Bassil, N & Grossberg, GT. (2009). Novel regimens and delivery systems in the pharmacological treatment of Alzheimer's disease. CNS Drugs, 23(4), 293-307.
The mainstay of current management of patients with Alzheimer's disease involves drugs that provide symptomatic therapy. Research approaches for future therapy of Alzheimer's disease are focusing on disease modifying and/or preventive approaches. Two classes of medications have been approved by the US FDA for the treatment of Alzheimer's disease: the cholinesterase inhibitors (tacrine, donepezil, rivastigmine, galantamine), mostly for mild to moderate Alzheimer's disease, and the noncompetitive NMDA receptor antagonist memantine for the moderate to severe stages of Alzheimer's disease. Management of comorbid medical problems can be more complex in patients with dementia than in those without dementia. Unfortunately, medication adherence in Alzheimer's disease is low and good adherence is essential for attempting to slow disease progression and improve or stabilize quality of life. Simplifying treatment regimens and providing more caregiver- and patient-friendly modes of administration that fit in better with daily routines can ease caregiver stress which, in turn, may have a favourable impact on the patient's condition. To overcome problems of medication adherence in the elderly, simple, user-friendly dosage regimens should be prescribed for all medications; thus the need for novel regimens and delivery systems in the pharmacological treatment of Alzheimer's disease, such as once-daily donepezil, memantine and galantamine, and transdermal rivastigmine.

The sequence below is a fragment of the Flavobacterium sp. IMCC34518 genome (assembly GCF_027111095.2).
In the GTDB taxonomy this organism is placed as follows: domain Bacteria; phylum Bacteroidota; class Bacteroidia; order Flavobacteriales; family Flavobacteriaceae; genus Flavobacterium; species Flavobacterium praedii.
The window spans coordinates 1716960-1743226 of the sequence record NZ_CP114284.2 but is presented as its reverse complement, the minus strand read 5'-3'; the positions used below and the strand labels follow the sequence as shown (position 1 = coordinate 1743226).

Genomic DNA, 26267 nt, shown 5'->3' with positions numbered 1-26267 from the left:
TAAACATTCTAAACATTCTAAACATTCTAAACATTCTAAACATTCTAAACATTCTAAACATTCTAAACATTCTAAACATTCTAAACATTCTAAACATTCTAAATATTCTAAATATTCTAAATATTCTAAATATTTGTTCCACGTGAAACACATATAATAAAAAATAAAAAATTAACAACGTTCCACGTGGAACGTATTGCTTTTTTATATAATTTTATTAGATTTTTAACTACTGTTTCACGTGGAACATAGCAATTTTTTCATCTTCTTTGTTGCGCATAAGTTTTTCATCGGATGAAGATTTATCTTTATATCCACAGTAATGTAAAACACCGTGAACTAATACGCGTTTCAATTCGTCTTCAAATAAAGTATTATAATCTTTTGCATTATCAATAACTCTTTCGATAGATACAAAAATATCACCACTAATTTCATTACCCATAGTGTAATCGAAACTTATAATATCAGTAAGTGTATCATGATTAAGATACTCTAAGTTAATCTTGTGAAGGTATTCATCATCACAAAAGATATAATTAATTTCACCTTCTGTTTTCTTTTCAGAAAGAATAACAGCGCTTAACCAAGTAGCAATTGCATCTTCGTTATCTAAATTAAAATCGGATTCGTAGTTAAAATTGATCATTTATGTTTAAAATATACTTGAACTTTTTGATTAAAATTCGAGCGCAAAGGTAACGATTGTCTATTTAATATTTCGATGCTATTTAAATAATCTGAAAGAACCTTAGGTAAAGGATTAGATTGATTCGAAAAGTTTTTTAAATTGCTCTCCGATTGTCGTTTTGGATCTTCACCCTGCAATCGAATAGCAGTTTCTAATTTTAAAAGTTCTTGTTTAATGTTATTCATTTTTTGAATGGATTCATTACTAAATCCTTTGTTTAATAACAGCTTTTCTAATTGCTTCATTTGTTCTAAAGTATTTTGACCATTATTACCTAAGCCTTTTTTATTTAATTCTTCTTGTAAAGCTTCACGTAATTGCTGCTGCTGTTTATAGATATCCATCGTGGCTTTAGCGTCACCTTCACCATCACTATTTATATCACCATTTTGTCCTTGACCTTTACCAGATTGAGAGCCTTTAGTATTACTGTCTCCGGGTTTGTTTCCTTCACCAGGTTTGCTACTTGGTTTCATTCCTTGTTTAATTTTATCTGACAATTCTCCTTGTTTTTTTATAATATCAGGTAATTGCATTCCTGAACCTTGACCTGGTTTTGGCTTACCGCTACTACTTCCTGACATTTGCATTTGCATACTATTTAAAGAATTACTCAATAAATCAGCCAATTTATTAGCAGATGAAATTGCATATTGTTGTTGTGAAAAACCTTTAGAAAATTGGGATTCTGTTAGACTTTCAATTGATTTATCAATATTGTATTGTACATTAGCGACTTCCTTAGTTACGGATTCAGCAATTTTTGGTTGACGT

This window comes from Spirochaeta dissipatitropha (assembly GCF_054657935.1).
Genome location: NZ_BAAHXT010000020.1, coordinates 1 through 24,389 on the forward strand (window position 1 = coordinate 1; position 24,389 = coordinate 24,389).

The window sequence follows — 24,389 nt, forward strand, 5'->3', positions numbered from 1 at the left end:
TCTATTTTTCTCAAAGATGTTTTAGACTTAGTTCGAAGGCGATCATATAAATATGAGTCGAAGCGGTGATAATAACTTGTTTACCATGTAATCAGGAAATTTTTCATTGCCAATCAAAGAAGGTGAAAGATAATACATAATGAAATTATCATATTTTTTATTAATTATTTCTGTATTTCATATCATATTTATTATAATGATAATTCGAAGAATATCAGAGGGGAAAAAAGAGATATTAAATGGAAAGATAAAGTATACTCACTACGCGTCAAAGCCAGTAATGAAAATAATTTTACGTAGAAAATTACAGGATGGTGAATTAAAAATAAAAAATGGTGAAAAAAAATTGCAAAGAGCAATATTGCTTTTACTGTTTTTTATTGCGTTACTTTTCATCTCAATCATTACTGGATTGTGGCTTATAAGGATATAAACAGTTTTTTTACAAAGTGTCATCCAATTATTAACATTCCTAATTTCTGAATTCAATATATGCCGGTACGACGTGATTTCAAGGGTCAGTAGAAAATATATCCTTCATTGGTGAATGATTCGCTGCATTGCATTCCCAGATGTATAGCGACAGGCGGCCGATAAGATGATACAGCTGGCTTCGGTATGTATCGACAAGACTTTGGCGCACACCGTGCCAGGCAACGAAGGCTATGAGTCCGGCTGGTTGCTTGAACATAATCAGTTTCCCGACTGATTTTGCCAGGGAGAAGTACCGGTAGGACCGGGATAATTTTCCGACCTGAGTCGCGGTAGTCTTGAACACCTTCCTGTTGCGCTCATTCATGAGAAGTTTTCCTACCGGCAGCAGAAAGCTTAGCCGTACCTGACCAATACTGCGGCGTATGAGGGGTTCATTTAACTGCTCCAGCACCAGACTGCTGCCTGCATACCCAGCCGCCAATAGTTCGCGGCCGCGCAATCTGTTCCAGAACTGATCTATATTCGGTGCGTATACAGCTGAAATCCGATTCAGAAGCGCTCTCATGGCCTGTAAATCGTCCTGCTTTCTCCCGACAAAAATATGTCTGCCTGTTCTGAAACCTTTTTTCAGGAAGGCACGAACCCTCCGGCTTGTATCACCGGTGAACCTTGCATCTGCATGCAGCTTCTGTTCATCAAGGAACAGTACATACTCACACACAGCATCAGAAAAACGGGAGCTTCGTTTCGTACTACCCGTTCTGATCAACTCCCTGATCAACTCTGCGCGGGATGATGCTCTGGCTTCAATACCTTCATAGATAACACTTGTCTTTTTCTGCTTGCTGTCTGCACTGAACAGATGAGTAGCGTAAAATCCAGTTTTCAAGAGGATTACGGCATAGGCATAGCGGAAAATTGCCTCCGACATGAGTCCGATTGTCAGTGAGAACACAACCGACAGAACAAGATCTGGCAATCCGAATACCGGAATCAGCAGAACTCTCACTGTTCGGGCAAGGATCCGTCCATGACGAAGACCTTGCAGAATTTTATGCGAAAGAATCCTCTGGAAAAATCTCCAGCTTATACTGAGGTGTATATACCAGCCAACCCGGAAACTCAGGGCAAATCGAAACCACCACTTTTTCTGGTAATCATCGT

PMID: 19374459 [PubMed - indexed for MEDLINE]